Chronicles From the City Founding of Livius Titus, Book I

We skip chapters 22, 23, and 24. The new king Tullus Hostilius hastens to pick a quarrel with the Albans. Death of Cluilius. His successor as Alban leader confers with Tullus. The war is to be decided by a combat between the Horatii and the Curiatii.

Chapter 25

The combat and its results.

With the treaty struck, the triplets, just as had been agreed, took up their arms. When, from both sides, their men encouraged that the ancestral gods, the fatherland and their parents, whoever of the citizens of their home, whoever was in the army, all looked upon the arms of those men, the hands of those men, ferocious and in their nature and filled with the voices of those encouraging them, they proceed to the centre between the two battle-lines. The two armies had seated on either side, more free from imminent danger than from care : for truly the sovereignty was at stake, placed in the virtue and fortune of so few. And so accordingly, therefore, raised up and suspended, for the least pleasing spectacle, they are set aflame by the spirit. The signal is given, with weapons drawn, just as three battle-lines each, the young men ran together, displaying the high-spirits of great armies. And neither to these men nor to those was their danger, the public, sovereignty, or slavery present in their minds, nor that future fortune of the subsequent fatherland, which they themselves would make. As at the first immediate rush their arms clashed, quivering, and their swords glittered, a great horror chilled the spectators, and with hope inclining to neither side, voice and breath fall torpid. And then, joined in hand-to-hand fighting, once when there was not only movement of bodies and wavering motion of the spears and arms, but also wounds and blood for the spectacle, two Romans, one over the other, with three Albans wounded, breathed their last and tumbled down. At the occurrence of which, cum the Alban army cried out for joy, all hope but not yet all care deserted the Roman levies, breathless in the turn of one man whom three Curiatii surrounded. By chance he was unwounded, as alone he was by no means a match for the whole, thus he was ferocious, opposing each singly. Therefore, so that he might divide their battle he seizes upon flight, having reckoned thus that they would follow so that their body might be afflicted by the wound which each had taken. Once he had fled a considerable amount of space from where he was fought, when looking back, he saw that they followed at a great intervals, one hardly far away from him. To him he returned with a great assault ; and while the Alban army cried out to the Curiatii to bear aid for their brother, Horatius, victor, his enemy slain, was already seeking a second fight. Then by a clamor, as is wont of an unexpected favouring, the Romans give aid to their soldier ; and he hastens to finish off the battle. And so prior to the third, who was not far off, he was able to press after, and he dispatches the next Curiatus. And now, with Mars made equal, single men survived, but neither in hope nor in strength were they a match. The one man, his body untouched by iron and a twin victory gave ferocity to a third contest ; the other, dragging his body wearied by a wound, wearied by the chase, and conquered by the slaughter of his brothers before him cast himself before the enemy victor. This was no battle. The Roman, exulting, said, “Two brothers I gave to the shades ; whose third by reason of war, so that the Roman may command the Alban, I shall now give.” And upon a man poorly holding fast his arms, he drives down his sword to the throat, he despoils what lies there. The Romans received Horatius, rejoicing and congratulating him, with that greater joy which is for a matter that was so close to dread. From there they turned to the burial of their own, by no means in equal spirits, for truly some were exalted to rule, others made property of foreign dominion. Sepulchres still stand at the place where each fell, two Roman at one place nearer Alba, three Alban facing Rome, but distant from the place where the fight was.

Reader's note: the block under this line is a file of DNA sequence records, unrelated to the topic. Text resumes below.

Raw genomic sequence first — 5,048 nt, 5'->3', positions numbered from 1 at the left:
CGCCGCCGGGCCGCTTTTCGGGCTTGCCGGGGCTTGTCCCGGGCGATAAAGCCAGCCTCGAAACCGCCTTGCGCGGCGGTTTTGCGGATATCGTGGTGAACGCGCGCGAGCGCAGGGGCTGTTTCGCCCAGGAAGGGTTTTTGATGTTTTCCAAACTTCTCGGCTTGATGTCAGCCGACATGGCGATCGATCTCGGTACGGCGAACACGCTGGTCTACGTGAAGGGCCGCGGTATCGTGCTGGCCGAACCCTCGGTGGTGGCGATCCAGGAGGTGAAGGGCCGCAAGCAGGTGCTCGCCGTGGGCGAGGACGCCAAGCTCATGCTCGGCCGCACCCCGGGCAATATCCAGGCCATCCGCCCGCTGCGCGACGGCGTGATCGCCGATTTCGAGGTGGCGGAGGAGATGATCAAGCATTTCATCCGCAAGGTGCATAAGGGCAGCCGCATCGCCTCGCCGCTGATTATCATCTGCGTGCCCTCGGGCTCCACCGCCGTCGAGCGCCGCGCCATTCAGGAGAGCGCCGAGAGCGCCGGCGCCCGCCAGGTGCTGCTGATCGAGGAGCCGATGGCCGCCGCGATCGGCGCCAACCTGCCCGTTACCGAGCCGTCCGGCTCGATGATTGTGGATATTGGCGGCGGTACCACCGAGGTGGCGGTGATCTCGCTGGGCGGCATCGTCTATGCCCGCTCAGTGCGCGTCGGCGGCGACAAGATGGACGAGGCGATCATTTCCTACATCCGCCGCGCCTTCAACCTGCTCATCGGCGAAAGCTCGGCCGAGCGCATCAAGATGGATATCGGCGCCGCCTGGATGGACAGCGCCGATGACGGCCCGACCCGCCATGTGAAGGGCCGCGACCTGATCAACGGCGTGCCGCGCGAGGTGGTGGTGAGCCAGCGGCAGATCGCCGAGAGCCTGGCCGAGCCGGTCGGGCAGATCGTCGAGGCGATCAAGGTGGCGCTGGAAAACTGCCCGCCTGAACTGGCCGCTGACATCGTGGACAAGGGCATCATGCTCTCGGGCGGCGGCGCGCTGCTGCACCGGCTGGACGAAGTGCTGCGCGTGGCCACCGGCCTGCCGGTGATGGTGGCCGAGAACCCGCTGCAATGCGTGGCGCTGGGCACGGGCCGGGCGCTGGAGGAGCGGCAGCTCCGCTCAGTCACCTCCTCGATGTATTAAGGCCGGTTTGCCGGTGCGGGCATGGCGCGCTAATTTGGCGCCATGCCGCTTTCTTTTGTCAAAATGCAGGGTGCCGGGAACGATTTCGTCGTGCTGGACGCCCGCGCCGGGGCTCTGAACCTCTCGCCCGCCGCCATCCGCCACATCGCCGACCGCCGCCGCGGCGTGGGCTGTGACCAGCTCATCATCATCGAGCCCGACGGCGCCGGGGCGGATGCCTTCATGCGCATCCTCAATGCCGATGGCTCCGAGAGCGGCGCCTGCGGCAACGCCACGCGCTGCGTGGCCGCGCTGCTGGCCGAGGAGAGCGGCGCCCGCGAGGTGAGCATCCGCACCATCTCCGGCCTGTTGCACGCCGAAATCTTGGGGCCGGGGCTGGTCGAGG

Chapter 26

Horatius slays his sister. He is condemned, but later acquitted.

Before they departed from there, with Mettius asking from the treaty struck what he ordered, Tullus orders that the youth take up arms : he would use their services if there was war with the Veiens. Thus the army was led away from there for home. Horatius went at the head, bearing the triple spoils before himself. In this way his virgin sister, who was betrothed to one of the Curiatii, was in the way before the Capene gate, and once she recognizes over his shoulders the soldier’s cloak of her betrothed, which she herself had made, she loosens her locks, and tearfully calls by name her dead betrothed. The lamentation of his sister during his victory and so much public display of joy riles the spirit in the ferocious young man. His sword unsheathed even while rebuking her he pierces the girl. “Get away from here with your untimely love for your betrothed,” he says, “You have forgotten your own dead brothers and the living, you have forgotten your fatherland. Thus let it be for any Roman woman who mourned an enemy.” This act was seen as savage by the fathers and the plebs : but his recent service stood in contrast to the deed. Nevertheless he was taken to trial before the king. The king, so that he himself would not be the author of a sad trial, displeasing to the commons, and following the trial, a punishment, having summoned a council of the people, said, “I appoint Duumviri, who shall judge Horatius for high treason, according to the law.” The law was of a dreadful chord, “The Duumviri shall judge high treason : if it should be appealed from the Duumviri, let him contend the appeal : if they defeat it, let them cover the head, let them hang him from a barren tree by rope ; let them flog him whether within the city boundary or without the city boundary.” By this law the Duumviri were appointed, who did not reason that it be possible to acquit anyone by that law, not even an innocent, when the other of these two said, “Publius Horatius, I judge you guilty of high treason. Lictor, go bind his hands.” The lictor approached him and were affixing the noose. Then Horatius said to his advisor, Tullus, the merciful interpreter of the law, “I appeal.” Thus, by the appeal, he contended against the people. Men were stirred most in that trial by P. Horatius proclaiming that he judged his daughter killed by the law : were it not so, he would have attended to his son by ancestral right. Then he begged that they not make him, whom they had beheld only just prior with outstanding offspring, bereft of children. Among these the old man embraced the youth, and pointing to the spoils of the Curiatii affixed at that place which is now called the Horatian Column, he said, “This man, whom, you have seen trophy-laden in this way, exulting, marching in victory, Quirites, are you able to see him bound under the yoke, amidst whips and tortures? This hideous spectacle, even the eyes of the Albans could scarcely bear it. Go, lictor, bind those hands which only just prior having taken up arms brought forth an imperium for the Roman people. Go, cover the head of the liberator of this city ; hang him from the barren tree ; whip him, whether within the city boundary, almost amidst the javelins and spoils of the enemy, or outside the boundary, almost amidst sepulchres of the Curiatii ; for where can you lead this young man where his own glories would not vindicate him of this foul mockery of punishment?” The people did not bear either the tears of the father or the spirit of the man himself, equal to any danger, and they absolved him more in admiration of his virtue than for the justice of his cause. And thus so that the flagrant slaughter would nevertheless be atoned for by some appeasement,  the father was ordered that the son expiate his guilt from the public fund. He once certain propitiary sacrifices were made, which afterward were passed down to the tribe of Horatius, by setting a little beam across the street, just as the young man was put under the yoke. This too remains today, always publicly repaired ; they call it the little beam of the sisters. The sepulchre for Horatia, at the place where she was struck and fell, is constructed from hewn stone.